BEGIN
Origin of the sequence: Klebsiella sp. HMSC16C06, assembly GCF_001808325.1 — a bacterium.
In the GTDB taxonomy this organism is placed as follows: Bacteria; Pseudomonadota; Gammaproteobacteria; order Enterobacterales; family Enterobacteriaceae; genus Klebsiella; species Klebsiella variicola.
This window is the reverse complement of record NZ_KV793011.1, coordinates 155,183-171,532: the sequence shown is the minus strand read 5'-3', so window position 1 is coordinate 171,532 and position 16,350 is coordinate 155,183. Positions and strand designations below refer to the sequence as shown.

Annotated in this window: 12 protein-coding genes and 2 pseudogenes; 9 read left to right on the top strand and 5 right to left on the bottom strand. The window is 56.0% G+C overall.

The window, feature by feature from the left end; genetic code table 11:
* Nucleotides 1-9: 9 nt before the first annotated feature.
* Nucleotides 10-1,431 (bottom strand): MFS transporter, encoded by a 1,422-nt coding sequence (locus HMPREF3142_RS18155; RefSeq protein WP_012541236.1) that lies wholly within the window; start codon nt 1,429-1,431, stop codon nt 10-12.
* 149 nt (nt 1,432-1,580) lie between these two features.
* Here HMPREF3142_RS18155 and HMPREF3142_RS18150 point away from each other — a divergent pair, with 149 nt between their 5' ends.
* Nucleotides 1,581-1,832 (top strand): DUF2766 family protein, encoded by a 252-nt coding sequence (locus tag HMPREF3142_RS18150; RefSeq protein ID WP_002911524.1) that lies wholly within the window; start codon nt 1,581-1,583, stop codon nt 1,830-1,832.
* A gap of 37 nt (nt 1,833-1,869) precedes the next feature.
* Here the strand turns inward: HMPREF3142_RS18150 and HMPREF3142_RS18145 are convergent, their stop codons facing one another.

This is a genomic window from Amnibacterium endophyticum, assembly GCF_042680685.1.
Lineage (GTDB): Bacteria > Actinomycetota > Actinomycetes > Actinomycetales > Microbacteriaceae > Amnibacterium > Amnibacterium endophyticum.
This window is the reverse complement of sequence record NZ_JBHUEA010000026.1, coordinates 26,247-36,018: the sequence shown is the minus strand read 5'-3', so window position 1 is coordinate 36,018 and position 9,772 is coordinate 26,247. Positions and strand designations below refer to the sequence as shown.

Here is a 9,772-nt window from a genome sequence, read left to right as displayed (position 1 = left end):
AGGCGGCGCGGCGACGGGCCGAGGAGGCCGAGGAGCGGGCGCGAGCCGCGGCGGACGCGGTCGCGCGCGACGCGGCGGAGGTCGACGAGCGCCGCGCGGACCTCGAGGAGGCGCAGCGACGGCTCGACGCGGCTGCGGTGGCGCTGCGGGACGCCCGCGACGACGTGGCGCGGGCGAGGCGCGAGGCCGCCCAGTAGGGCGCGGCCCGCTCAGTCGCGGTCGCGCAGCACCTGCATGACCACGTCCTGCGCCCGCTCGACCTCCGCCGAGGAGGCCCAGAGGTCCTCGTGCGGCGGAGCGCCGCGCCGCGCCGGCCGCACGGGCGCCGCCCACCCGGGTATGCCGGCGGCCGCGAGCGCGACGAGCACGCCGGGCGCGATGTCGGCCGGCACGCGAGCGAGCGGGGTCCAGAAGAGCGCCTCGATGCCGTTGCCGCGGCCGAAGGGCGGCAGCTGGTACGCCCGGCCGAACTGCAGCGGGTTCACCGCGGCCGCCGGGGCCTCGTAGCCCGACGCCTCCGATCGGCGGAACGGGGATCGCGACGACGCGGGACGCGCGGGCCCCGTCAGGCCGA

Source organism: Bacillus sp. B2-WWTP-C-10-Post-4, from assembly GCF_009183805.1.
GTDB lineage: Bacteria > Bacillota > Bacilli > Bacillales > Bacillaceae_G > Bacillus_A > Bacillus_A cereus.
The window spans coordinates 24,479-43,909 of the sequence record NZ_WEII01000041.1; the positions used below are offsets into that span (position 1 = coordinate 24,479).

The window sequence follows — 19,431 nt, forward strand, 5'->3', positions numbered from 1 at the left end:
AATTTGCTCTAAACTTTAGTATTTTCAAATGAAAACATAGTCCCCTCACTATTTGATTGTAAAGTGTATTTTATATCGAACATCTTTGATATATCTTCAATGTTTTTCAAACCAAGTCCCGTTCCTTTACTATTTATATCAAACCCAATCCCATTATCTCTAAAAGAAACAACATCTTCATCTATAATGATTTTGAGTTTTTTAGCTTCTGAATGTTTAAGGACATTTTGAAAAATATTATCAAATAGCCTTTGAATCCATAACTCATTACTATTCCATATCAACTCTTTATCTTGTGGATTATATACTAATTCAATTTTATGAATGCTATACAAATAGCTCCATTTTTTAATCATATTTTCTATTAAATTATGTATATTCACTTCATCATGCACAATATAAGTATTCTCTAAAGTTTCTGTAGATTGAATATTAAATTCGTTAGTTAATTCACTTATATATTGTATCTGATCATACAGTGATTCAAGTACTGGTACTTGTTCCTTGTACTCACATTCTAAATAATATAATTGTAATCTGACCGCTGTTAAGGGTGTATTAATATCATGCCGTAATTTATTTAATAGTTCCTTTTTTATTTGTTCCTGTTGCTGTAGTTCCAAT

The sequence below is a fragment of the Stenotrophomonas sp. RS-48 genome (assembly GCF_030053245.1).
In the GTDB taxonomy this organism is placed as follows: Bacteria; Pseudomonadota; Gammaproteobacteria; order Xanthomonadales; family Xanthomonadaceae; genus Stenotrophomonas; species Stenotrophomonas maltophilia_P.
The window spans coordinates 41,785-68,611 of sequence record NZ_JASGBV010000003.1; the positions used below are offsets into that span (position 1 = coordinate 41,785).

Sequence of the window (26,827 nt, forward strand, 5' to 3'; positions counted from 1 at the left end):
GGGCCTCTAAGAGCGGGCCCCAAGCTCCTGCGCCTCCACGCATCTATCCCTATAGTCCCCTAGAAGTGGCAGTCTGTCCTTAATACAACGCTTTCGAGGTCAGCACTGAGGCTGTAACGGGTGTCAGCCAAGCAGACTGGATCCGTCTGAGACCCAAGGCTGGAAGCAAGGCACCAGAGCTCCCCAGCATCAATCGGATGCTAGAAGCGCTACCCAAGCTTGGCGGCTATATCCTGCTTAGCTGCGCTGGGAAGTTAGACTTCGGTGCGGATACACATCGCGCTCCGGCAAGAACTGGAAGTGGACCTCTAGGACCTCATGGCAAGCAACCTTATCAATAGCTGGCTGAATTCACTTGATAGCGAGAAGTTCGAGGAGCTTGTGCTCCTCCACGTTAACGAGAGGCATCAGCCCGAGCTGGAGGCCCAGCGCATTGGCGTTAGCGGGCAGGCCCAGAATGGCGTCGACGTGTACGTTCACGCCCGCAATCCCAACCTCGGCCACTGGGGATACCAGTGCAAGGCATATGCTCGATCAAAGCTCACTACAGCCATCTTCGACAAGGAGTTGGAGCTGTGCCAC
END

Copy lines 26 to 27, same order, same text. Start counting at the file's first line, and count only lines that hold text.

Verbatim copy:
Sequence of the window (26,827 nt, forward strand, 5' to 3'; positions counted from 1 at the left end):
GGGCCTCTAAGAGCGGGCCCCAAGCTCCTGCGCCTCCACGCATCTATCCCTATAGTCCCCTAGAAGTGGCAGTCTGTCCTTAATACAACGCTTTCGAGGTCAGCACTGAGGCTGTAACGGGTGTCAGCCAAGCAGACTGGATCCGTCTGAGACCCAAGGCTGGAAGCAAGGCACCAGAGCTCCCCAGCATCAATCGGATGCTAGAAGCGCTACCCAAGCTTGGCGGCTATATCCTGCTTAGCTGCGCTGGGAAGTTAGACTTCGGTGCGGATACACATCGCGCTCCGGCAAGAACTGGAAGTGGACCTCTAGGACCTCATGGCAAGCAACCTTATCAATAGCTGGCTGAATTCACTTGATAGCGAGAAGTTCGAGGAGCTTGTGCTCCTCCACGTTAACGAGAGGCATCAGCCCGAGCTGGAGGCCCAGCGCATTGGCGTTAGCGGGCAGGCCCAGAATGGCGTCGACGTGTACGTTCACGCCCGCAATCCCAACCTCGGCCACTGGGGATACCAGTGCAAGGCATATGCTCGATCAAAGCTCACTACAGCCATCTTCGACAAGGAGTTGGAGCTGTGCCAC